“Teaching with Twitter” Thoughts

Even with everything going on during the speeding Quarter system, it is good to remember to take time for professional development. I had the opportunity to enroll in an online course about Teaching with Twitter, and it has made a big impression upon me as I consider applications of social media in the classroom. I’ve already talked to some folks at K about their interest in this, and I should give an enthusiastic shout out to Matt Newman in Classics who has been committed to getting the most out of Twitter in his seminar.  The Hybrid Pedagogy class itself was excellent and brought me into dialogue I might otherwise have missed with scholars I would not have encountered. Navigating this topic with individuals who take pedagogy seriously while actively using these techniques at their institutions only fueled my belief in the potential of Twitter in the classroom.

What’s that sound?!? FERPA alert! Help!

Seriously, I recognize that when you mention social media in the classroom, be it Twitter, Facebook, blogging, Instagram, whatever, many instructors and administrators immediately worry about FERPA. This reaction is responsible and important. So let’s talk FERPA quickly to make room for what I want to say. There are some differing opinions on exactly how to interpret FERPA, but to save time on my own blog, here is a concise post from Faculty Focus that I find measured and helpful.
In short, with proper precaution and smart pedagogy, you can absolutely use social media in the classroom without violating FERPA.

I have found that Twitter, in particular, is now a vibrant place for scholarly discussion and a site where networking and communication can impact learning. Twitter has allowed me to access provocative conversations about pedagogy, learning, technology, and many topics relevant to my work. If you read my tweets, you’ll notice that I started using my course’s hashtag of #twittergo. If you follow that link, you’ll get a true Twitter experience of what those dialogues were like.  That’s one of the great things about Twitter – its archival nature.  Anyone following that link (I encourage you!) could jump into a conversation that flexes between synchronous and asynchronous.  The format and orientation can be daunting; it does sprawl like Deleuze and Guattari’s beloved “rhizomes,” but that is part of the unique experience and democratizing of discourse.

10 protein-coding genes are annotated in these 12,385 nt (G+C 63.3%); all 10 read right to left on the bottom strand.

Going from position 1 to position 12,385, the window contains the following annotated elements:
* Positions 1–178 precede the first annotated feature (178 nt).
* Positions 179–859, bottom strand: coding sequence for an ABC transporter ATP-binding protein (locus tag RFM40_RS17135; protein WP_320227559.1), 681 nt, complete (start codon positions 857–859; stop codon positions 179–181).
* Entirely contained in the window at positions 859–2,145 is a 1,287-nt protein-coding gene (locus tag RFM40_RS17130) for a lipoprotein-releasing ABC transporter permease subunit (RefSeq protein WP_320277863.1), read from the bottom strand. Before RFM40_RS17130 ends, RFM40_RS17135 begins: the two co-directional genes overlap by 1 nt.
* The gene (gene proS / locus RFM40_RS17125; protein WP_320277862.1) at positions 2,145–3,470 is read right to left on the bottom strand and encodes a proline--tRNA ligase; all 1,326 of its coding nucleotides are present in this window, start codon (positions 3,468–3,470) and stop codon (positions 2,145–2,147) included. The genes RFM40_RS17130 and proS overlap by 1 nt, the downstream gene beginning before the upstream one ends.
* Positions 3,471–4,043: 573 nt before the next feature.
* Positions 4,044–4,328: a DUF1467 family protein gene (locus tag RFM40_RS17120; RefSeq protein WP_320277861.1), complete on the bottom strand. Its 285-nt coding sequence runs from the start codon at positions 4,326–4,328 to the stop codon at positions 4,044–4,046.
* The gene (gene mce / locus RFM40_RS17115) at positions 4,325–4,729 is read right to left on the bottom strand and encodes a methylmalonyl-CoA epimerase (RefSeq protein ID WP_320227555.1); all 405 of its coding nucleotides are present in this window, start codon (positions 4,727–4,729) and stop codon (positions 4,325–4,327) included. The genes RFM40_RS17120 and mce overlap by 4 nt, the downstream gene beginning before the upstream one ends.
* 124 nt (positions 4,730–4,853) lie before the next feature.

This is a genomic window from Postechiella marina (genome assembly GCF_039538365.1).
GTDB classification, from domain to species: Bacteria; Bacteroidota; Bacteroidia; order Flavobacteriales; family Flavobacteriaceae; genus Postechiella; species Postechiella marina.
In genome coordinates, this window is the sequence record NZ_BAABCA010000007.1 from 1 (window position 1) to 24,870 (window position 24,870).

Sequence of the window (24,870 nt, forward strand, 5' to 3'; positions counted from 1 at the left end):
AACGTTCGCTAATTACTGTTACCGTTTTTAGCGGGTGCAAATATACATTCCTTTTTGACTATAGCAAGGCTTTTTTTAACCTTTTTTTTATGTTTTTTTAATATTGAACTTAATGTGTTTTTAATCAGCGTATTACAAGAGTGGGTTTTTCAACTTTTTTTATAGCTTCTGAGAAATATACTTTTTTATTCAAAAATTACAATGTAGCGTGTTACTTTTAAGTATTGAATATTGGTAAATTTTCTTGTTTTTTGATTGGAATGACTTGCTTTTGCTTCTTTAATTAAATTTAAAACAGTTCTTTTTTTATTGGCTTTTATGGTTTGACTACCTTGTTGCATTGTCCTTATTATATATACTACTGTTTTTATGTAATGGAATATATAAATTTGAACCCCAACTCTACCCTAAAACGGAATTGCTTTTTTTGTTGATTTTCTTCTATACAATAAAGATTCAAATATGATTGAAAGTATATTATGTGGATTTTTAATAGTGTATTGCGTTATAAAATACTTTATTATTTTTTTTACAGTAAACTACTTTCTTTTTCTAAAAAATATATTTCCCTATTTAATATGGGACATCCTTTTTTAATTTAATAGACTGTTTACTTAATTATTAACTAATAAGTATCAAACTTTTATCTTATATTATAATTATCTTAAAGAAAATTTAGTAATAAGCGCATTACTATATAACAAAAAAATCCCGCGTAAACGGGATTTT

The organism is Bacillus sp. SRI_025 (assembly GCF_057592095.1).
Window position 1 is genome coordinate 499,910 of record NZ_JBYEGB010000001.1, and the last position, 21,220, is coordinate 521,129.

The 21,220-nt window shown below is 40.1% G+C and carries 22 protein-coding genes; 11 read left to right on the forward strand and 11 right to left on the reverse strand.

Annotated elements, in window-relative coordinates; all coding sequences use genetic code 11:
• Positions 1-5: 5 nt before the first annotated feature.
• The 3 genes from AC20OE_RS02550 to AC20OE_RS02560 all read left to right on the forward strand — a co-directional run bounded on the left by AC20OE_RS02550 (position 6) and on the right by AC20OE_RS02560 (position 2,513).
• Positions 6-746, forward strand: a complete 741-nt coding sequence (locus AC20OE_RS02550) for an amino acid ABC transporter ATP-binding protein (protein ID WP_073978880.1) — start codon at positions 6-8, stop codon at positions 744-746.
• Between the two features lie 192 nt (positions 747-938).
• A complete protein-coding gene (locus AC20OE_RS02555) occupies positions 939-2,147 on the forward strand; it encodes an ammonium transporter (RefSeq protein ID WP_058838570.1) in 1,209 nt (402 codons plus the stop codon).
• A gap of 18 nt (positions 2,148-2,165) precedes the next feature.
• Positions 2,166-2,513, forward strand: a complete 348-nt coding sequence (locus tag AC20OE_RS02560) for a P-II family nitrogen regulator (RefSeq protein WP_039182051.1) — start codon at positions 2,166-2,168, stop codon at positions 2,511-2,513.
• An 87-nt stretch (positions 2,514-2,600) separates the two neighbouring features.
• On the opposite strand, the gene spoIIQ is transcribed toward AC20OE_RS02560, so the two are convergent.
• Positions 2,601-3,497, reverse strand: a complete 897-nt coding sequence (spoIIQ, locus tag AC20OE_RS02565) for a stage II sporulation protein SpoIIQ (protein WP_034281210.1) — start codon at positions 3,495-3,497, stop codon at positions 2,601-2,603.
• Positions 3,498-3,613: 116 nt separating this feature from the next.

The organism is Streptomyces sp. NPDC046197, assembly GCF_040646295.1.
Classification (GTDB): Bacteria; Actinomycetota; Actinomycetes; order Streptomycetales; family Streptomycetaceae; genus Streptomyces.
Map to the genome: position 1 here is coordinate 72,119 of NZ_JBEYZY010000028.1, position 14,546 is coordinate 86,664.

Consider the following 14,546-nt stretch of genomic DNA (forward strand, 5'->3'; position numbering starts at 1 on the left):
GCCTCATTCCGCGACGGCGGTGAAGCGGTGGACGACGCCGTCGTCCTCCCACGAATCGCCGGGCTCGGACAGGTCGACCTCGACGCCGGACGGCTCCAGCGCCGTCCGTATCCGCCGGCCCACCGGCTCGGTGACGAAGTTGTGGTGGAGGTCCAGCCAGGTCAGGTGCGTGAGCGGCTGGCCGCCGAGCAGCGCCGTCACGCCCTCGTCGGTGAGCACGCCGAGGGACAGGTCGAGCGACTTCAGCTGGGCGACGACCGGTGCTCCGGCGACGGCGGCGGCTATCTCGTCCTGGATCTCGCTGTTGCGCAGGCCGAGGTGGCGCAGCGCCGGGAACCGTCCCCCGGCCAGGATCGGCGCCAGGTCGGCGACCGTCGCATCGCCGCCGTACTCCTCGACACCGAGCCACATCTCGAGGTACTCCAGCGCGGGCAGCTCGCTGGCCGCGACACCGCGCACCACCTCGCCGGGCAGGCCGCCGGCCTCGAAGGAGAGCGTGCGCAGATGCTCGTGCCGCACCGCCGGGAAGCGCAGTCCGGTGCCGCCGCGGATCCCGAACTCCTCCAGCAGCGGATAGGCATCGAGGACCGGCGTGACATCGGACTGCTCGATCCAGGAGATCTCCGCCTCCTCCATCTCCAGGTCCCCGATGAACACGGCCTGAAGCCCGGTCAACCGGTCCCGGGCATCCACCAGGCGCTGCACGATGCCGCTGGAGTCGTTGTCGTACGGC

If I find myself teaching again, I’m going to strongly consider using Twitter as a medium for students to connect with the course. The days of being able to dismiss the platform as folks talking about their breakfast is over. It is increasingly a place where people do scholarly work, and it has become a tool for activism, learning, networking, and much more. It is one means to take our academic mission and make it open and global.  Like Kalamazoo College, Twitter is “comprehensively internationalized.”  Also, Twitter can be an effective writing tool, training someone to choose words and structure sentences carefully for maximum impact and clarity.  I’m convinced that are lots of potential strategies for using Twitter in High Ed.

If you want something in the shallow end of immersion, here is my project from the course, which was to design a Twitter assignment (forgive the blog content overlap).
Josh Moon -Twitter Assignment
I structured it intentionally so that participants don’t have to tweet personally or even register an account. Begin with some prefacing about Twitter terminology and techniques and this assignment could be a tool to think critically about social media and professional identity, a digital literacy project.

Lastly, here is miscellanea in the form of links and quotes:

“5 Tips for College Students Who Use Twitter”

“5 Reasons Twitter is Better for College Students than Facebook.”

“How to Balance Your Personal and Professional Identity on Social Media.”

“Your concepts of academic identity and academic reputation do need to expand. Twitter and social media are now a part of scholarship, as modes of communication and of scholarly practice.”
Bonnie Stewart, Coordinator of Adult Teaching, University of Prince Edward Island. @bonstewart

“When we engage on Twitter as scholars and academics, we contribute to the growing field of knowledge about networked collaboration and learning.”
Jesse Stommel, Director of Teaching & Learning Technologies, University of Mary Washington. @Jessifer

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